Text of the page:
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Int J Yoga. 2019 Jan-Apr;12(1):73-77. doi: 10.4103/ijoy.IJOY_66_17.

Effect of Yoga Intervention on Short-Term Heart Rate Variability in Children with Autism Spectrum Disorder.

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Department of Physiology, Dr. ALM PGIBMS, University of Madras, Chennai, Tamil Nadu, India.
Department of Physiology, Sri Ramachandra Medical College and Research Institute, Chennai, Tamil Nadu, India.
Department of Life Sciences, Ben-Gurion University of the Negev, Beer Sheva, Israel.
Medical Officer, Swabhimaan Trust (Holistic Solutions for Autism), Chennai, Tamil Nadu, India.



Autism spectrum disorder (ASD) is a neurodevelopmental disorder characterized by impairment in social interactions, communication, restricted, and repetitive behaviors. Evidence-based treatment options for ASD are limited. Yoga is practiced by over 20 million people worldwide, and multiple studies have investigated yoga as a possible effective intervention for children with ASD.


The aim of this study is to investigate the effect of yoga intervention on short-term heart rate variability (HRV) in children with ASD.


In this study, 50 children (38 boys and 12 girls) with ASD were recruited from Swabhimaan Trust, Palavakkam, Chennai. They were randomly grouped into ASD with yoga intervention group (n = 25) and ASD without yoga intervention group (n = 25) by simple lottery method. Yoga group children underwent yoga training for 3 months, and the control group did not receive any such training. For short-term HRV, 15 min electrocardiogram recording in sitting posture was recorded in lead II using a simple analog amplifier.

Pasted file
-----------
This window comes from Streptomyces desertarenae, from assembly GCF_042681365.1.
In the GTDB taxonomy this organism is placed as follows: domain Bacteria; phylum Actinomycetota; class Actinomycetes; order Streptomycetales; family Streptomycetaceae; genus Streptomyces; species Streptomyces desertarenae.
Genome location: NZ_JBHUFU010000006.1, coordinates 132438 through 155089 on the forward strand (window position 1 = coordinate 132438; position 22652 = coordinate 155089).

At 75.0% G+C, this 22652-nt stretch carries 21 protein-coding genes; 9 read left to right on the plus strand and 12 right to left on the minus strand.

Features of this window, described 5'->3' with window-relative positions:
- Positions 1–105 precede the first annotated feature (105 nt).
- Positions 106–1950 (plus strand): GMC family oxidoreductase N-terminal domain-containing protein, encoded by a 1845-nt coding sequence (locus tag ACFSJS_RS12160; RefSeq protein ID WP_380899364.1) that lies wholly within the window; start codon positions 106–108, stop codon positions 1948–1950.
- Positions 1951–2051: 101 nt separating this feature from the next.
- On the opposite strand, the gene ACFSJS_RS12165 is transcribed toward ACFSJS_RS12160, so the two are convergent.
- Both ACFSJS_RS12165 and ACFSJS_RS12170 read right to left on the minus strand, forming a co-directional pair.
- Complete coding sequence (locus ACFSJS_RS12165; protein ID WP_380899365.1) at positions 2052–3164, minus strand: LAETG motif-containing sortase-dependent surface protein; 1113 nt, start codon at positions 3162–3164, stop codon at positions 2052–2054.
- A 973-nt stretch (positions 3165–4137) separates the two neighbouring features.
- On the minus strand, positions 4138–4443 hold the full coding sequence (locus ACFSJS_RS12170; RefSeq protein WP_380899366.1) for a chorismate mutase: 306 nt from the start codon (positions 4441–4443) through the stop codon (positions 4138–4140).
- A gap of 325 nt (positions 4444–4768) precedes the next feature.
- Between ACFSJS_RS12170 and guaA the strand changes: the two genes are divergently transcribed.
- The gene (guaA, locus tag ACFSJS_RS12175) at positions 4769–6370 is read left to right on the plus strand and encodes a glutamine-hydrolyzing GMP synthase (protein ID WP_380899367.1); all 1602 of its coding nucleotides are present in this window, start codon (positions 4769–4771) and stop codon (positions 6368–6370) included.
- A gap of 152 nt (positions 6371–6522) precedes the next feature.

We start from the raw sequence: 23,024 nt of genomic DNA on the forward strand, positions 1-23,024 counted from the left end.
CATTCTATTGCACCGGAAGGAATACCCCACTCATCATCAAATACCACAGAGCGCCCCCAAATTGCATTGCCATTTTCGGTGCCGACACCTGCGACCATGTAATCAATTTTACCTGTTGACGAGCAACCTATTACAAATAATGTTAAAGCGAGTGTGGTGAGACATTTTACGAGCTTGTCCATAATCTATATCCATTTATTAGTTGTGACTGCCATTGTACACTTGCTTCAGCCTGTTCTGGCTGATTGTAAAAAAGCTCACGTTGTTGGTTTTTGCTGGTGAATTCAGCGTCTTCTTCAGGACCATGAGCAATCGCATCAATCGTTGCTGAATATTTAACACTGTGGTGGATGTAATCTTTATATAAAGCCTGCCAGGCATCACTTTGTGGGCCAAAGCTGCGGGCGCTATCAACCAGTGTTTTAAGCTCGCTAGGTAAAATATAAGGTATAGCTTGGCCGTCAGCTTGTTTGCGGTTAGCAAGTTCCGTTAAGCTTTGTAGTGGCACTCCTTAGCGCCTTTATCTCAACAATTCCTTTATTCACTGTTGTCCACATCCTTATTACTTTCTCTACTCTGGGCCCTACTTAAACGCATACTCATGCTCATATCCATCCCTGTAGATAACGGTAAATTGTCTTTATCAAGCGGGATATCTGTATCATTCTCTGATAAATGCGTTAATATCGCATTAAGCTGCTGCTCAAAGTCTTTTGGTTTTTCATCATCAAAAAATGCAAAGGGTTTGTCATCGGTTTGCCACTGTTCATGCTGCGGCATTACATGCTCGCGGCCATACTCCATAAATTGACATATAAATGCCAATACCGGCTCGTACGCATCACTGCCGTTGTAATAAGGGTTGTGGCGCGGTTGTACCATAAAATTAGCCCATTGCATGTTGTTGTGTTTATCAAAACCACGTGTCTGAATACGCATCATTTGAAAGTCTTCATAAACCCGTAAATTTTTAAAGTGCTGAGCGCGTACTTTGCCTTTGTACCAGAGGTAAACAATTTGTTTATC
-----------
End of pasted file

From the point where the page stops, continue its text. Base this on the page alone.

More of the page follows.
In HRV, time domain parameters such as mean RR interval (0.72 [0.74] to 0.94 [0.92]), standard deviation of the NN intervals (52.04 [54.23] to 74.48 [72.80]), and root of the mean squared differences of successive NN interval (32.60 [34.40] to 40.83 [42.90]) significantly increased in ASD children after yoga intervention. In frequency-domain parameters, high frequency (HF) in n. u (48.08 [47.24] to 58.37 [59.22]) shows a significant increase and low frequency (LF) in n. u (52.4 [51.82] to 40.51 [40.12]), and LF/HF ratio (1.29 [1.31] to 0.78 [0.79]) shows a significant decrease in ASD with yoga intervention group children after 3 months of yoga training.


Yoga interventions have been successful in bringing parasympathetic dominance in ASD children, and the greater advantage is being a noninvasive way of intervention to support children with ASD and help them to achieve physiological as well as psychological balance.


Autism; autonomic imbalance; short-term heart rate variability; yoga

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